Avoiding the descent of Indonesia into a “collapsed state”

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Desmon J. Mahesa

IO – In a viral and largely-misinterpreted speech, Prabowo Subianto, General Chairman of Gerindra Party, was not fear-mongering when he stated that Indonesia has the potential of disintegrating by 2030. He was actually sharing “food for thought” for experts, concerning the many challenges facing Indonesia.

In a September 2017 speech at the University of Indonesia, Prabowo referred to a novel titled Ghost Fleet: A Novel of the Next World War, by P. W. Singer and August Cole, both of whom have a solid academic background. Despite purportedly being a “science-fiction” novel, many international observers have championed the message of the book. This is what Prabowo is trying to do: he aspires to see the novel’s ideas discussed in scientific debates, both on campuses and in the meeting chambers of Indonesia’s decision-makers.

The situation imagined by Singer and Cole in their fictional depiction of the “former nation of Indonesia” may be highly improbable but is not impossible. Therefore, Prabowo urges all to consider the need to establish “backup systems” in anticipation of a “worst-case scenario”. One worst-case scenario is the threat of Indonesia turning into a failed state, which is just one step away from becoming a collapsed state.

In theory there are four categories of nations: a “strong state”, a “weak state”, a “failed state” and a “collapsed state”. The results of a study carried out by The Fund for Peace, a non-profit foundation, on a 2012 index of failed countries places Indonesia in 63rd place 177 countries, with a total strength index of 80.6. Even though it is not categorized as a “failed state”, Indonesia is nevertheless seen as a “weak state, defined as a country with sharp differences in ethnicity, religion, and language, ones that impedes their becoming stronger. In weak countries, conflicts are brazenly carried out in the open, corruption is endemic, the rule of law is not enforced, and functioning health and educational institutions are largely privatized.

Noam Chomsky (2006:1-2) delineates three characteristics of a failed state: (1) the state is unable to protect its citizens from violent attack; (2) there is a tendency to ignore legal reach or jurisdiction, whether referring to domestic or international law; (3) the country suffers major democratic deficits.

Within the past few years, Indonesia’s Democratic Index has declined, starting to show a tendency towards a deficit. The Global Democratic Index released by the Economist Intelligence Unit (EIU) in 2010 placed Indonesia in 60th place out of the 167 countries surveyed, with a total score of only 6.53 on a 0-10 scale, losing out to Thailand (57) and Papua New Guinea (59) – even much lower ranking than Timor Leste (42).

According to data from Statistics Indonesia (Badan Pusat Statistik – “BPS”), the nation’s Democratic Index has tended to noticeably decline over the past 3 years: in 2015, it marked 73.04%, declining in 2016 to 72.82%, and falling in 2017 to 70.09%.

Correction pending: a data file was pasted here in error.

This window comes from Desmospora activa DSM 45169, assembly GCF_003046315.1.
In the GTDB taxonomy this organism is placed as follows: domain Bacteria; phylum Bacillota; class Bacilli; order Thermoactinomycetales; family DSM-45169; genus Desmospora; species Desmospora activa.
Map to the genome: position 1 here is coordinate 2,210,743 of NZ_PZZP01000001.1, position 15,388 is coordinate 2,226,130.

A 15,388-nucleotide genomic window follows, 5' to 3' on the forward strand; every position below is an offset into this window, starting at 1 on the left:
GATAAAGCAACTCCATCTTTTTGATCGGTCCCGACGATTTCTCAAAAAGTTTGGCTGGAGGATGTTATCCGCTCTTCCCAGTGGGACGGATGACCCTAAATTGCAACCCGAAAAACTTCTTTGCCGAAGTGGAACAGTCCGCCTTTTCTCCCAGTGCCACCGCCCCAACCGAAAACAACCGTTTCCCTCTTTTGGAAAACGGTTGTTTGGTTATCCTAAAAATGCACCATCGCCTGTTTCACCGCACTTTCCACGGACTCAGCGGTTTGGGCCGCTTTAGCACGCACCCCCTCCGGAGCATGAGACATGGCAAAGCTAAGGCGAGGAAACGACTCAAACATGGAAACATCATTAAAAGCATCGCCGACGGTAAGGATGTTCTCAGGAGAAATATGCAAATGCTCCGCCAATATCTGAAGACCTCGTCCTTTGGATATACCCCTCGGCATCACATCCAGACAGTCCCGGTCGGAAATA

The decline of the Democratic Index and the threat of spiraling downward into a failed state is a direct consequence of the lack of transformative, firm, and inspiring national leadership. Current leaders tend to be more preoccupied with their own image-engineering, based on market dynamics. They seem to prefer the adoration of constituents instead of demonstrating that they firmly support the Constitution. They tend to lack the courage to take bold constitutional steps, because they are nervous about losing popularity or damaging their image. If such behavior persists, Indonesia could well fall into the ravine of a failed state, which would then channel it to becoming a collapsed state.

Recently, the symptoms of state failure frequently come to haunt Indonesia. We feel that our social order and daily security is currently endangered; horizontal conflicts among ethnicities, religious adherents, and social groups have become more common. Street crime has risen to an alarming level: the public has resorted to vigilantism, because they feel that they can no longer trust peacekeeping authorities. The level of vigilantism has reach such extreme levels that a criminal seized by the masses is not turned over to the police; he may be beaten up badly, frequently to death, and there are even reports of petty criminals being burned alive by mobs.

When we look at our national economy, we witness the awesome climb of debt, higher and higher, currently reaching nearly Rp 4,000 trillion and moving upward (mostly to foreign investors, and often dangerously in foreign currency). Labor is being liberalized for the convenience of foreign workers, with loss of support for small businesses and a weak economy, papered over by “Potemkin Village” reports of progress and growth, in obedient media. Imports frequently become a pragmatic choice taken to resolve issues. Even though now Indonesia cannot yet be called a “failed state”, if these urgent issues are not addressed, and allowed to endure for the next 5-10 years, it is not impossible that Indonesia will decay further, a failed state gradually turning into a collapsed state.

The recent speech of Prabowo was in fact an effort to galvanize all elements of the nation, awakening them to the necessity of installing “backup systems” in order to forestall Indonesia from becoming a collapsed state. In the context of the exhortation to establish these backup systems, I think that it is high time that all political elites to try to put all their differences aside, pull together sincerely in the same direction to prevent Indonesia from turning into the horror envisioned by Singer and Cole in their novel: a collapsed state.